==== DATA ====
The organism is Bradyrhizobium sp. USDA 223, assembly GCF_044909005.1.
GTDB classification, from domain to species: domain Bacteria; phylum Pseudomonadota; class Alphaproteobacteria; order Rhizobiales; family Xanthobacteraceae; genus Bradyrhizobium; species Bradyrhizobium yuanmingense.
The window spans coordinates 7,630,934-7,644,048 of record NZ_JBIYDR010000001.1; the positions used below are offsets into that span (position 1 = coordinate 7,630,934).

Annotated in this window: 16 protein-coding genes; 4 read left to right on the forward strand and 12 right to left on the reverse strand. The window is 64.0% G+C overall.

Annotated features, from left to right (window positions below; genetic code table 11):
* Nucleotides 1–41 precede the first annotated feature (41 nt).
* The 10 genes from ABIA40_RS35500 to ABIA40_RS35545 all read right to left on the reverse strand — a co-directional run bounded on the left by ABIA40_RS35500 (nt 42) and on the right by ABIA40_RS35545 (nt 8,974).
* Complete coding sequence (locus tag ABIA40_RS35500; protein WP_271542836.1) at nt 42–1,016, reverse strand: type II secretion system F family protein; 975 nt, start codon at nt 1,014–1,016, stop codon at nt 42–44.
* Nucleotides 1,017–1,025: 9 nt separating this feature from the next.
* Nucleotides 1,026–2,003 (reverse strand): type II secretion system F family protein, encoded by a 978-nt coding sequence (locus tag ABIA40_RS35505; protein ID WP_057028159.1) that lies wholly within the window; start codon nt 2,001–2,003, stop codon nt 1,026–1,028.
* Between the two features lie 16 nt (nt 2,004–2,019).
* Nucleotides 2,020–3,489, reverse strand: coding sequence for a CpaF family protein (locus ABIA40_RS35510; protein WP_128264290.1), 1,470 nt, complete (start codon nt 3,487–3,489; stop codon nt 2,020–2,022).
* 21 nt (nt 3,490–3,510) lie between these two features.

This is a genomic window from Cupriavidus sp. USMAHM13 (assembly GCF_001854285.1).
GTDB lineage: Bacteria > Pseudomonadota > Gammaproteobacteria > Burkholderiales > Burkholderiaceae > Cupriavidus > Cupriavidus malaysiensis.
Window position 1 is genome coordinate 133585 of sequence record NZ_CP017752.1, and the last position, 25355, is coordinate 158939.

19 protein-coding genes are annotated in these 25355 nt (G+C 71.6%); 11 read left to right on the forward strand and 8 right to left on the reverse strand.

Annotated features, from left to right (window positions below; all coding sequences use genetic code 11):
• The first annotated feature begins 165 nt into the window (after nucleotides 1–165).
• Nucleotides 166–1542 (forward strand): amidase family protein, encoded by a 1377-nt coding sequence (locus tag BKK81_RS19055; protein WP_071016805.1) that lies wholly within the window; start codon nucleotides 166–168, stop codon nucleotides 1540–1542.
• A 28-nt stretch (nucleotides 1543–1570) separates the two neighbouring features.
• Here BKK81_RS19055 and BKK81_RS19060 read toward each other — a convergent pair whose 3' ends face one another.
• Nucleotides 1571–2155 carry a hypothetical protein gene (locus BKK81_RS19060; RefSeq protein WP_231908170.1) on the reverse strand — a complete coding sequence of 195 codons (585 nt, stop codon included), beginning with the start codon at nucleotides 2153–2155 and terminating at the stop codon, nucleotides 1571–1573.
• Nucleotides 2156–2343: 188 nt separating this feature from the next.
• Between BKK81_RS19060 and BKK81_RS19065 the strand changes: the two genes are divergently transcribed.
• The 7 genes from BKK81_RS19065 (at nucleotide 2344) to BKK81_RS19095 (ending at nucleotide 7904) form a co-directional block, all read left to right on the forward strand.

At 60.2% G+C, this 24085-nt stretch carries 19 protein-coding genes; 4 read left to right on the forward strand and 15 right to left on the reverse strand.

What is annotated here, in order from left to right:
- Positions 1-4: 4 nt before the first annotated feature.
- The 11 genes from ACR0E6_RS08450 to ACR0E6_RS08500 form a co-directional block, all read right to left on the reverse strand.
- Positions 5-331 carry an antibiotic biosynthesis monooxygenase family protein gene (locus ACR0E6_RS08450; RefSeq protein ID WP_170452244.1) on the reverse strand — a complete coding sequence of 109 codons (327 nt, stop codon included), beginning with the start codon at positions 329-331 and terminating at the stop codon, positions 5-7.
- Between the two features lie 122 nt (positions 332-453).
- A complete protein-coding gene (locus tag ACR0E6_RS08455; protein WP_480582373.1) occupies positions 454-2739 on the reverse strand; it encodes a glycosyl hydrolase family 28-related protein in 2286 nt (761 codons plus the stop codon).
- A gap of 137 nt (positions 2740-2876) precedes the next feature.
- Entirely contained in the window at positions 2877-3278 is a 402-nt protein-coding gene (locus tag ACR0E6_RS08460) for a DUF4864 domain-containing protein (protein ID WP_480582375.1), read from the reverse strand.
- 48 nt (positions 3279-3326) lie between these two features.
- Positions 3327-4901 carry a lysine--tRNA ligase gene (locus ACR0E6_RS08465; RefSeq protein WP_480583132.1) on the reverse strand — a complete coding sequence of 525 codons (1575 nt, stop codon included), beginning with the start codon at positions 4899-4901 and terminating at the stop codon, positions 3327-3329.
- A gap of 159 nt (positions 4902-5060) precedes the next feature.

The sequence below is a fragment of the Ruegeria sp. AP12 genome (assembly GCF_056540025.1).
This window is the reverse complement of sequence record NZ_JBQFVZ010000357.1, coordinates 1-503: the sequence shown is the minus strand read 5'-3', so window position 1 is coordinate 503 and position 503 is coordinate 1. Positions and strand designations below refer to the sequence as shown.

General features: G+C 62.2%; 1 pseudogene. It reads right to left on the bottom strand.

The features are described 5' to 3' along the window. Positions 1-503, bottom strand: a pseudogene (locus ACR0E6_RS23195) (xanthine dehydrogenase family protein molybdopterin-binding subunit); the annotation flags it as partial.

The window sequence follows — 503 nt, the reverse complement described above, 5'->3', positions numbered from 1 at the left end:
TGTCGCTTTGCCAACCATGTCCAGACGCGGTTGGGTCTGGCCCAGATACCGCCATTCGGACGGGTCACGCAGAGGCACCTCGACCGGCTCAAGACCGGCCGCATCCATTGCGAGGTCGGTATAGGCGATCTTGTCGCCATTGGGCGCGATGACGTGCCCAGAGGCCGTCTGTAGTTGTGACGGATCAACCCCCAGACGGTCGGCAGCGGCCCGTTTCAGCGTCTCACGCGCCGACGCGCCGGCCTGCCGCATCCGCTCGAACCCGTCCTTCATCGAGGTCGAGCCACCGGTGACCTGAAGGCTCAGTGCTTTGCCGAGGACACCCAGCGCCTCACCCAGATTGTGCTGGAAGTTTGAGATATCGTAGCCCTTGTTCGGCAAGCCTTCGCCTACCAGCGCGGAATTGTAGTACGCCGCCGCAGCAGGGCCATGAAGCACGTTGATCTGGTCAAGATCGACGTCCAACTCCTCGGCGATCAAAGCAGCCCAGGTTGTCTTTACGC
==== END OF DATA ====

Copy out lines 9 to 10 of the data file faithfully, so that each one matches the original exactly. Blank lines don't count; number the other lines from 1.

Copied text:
* Nucleotides 1,017–1,025: 9 nt separating this feature from the next.
* Nucleotides 1,026–2,003 (reverse strand): type II secretion system F family protein, encoded by a 978-nt coding sequence (locus tag ABIA40_RS35505; protein ID WP_057028159.1) that lies wholly within the window; start codon nt 2,001–2,003, stop codon nt 1,026–1,028.